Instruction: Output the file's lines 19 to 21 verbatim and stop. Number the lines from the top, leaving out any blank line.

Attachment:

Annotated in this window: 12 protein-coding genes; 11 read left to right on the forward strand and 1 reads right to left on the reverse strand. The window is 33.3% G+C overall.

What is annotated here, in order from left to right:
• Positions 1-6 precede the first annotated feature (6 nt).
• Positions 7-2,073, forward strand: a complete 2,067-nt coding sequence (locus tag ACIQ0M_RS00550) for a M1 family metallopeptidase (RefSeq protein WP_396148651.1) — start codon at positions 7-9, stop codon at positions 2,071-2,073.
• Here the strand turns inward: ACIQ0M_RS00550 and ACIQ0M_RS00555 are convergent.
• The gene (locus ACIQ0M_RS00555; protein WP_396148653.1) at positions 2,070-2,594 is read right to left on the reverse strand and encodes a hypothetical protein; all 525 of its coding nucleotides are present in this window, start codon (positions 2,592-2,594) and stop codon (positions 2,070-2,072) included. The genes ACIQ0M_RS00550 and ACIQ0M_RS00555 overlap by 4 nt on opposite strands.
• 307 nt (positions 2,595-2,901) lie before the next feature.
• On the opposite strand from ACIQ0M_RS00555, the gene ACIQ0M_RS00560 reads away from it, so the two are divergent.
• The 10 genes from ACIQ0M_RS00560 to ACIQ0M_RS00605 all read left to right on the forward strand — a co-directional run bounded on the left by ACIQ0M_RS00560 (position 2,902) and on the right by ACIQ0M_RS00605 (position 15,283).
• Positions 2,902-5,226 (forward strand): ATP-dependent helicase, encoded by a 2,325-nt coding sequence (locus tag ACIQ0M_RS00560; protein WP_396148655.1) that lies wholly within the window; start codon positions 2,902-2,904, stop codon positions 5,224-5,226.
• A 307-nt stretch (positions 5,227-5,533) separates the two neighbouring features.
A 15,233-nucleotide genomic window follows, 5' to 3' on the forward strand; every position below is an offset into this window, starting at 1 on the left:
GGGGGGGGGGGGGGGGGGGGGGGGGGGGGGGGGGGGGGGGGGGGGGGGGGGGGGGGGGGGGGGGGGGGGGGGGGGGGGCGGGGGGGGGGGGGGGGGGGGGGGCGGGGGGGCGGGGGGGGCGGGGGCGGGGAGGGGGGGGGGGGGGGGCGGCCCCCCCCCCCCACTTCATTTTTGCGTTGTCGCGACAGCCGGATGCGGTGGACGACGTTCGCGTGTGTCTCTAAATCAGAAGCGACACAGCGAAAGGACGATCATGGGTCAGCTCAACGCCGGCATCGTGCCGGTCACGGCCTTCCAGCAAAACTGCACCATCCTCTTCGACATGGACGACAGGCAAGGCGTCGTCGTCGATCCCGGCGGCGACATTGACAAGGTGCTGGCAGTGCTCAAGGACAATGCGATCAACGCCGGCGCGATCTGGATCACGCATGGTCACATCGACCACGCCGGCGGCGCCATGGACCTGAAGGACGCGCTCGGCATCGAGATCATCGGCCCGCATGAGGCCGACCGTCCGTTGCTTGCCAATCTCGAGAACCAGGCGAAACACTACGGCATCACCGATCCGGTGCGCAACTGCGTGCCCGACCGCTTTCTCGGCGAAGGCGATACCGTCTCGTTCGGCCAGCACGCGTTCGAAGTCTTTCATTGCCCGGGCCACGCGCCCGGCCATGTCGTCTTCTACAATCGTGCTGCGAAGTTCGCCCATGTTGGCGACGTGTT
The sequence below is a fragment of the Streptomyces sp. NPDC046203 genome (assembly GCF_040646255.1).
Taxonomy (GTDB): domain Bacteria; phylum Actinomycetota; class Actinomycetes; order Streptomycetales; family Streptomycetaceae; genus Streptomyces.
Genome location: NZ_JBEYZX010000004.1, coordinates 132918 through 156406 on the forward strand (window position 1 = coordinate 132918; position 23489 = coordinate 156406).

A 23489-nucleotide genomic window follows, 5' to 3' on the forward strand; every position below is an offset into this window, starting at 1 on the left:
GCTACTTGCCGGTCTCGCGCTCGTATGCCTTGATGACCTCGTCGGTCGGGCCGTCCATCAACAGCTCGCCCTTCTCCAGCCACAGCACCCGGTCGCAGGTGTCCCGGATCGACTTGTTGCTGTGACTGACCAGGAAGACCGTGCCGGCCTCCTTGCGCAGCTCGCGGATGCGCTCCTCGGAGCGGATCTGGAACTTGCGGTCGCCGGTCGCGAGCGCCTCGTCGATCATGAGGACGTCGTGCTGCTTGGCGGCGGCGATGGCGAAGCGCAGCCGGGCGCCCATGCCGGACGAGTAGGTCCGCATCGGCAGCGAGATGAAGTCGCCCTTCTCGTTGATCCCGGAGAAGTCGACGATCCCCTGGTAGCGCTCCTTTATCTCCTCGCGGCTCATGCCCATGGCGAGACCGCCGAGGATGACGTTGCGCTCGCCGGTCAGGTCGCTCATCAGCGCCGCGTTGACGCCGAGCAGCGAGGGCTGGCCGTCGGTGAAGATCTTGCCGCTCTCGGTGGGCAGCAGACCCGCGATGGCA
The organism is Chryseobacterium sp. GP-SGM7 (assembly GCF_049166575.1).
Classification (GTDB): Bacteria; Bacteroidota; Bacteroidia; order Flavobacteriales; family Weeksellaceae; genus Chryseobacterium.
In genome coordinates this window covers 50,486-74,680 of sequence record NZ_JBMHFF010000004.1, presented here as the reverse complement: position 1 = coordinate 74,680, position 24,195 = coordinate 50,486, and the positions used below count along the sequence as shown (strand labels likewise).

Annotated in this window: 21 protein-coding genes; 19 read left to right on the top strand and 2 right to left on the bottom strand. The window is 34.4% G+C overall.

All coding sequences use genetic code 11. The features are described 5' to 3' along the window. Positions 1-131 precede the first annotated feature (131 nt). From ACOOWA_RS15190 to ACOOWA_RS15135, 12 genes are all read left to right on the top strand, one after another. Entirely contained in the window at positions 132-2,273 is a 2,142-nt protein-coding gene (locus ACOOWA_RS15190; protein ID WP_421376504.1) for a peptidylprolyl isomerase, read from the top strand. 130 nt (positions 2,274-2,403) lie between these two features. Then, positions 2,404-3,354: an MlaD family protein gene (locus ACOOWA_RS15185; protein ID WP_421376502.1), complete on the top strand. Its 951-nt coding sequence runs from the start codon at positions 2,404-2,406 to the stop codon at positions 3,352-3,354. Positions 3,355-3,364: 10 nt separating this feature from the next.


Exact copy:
The organism is Chryseobacterium sp. GP-SGM7 (assembly GCF_049166575.1).
Classification (GTDB): Bacteria; Bacteroidota; Bacteroidia; order Flavobacteriales; family Weeksellaceae; genus Chryseobacterium.
In genome coordinates this window covers 50,486-74,680 of sequence record NZ_JBMHFF010000004.1, presented here as the reverse complement: position 1 = coordinate 74,680, position 24,195 = coordinate 50,486, and the positions used below count along the sequence as shown (strand labels likewise).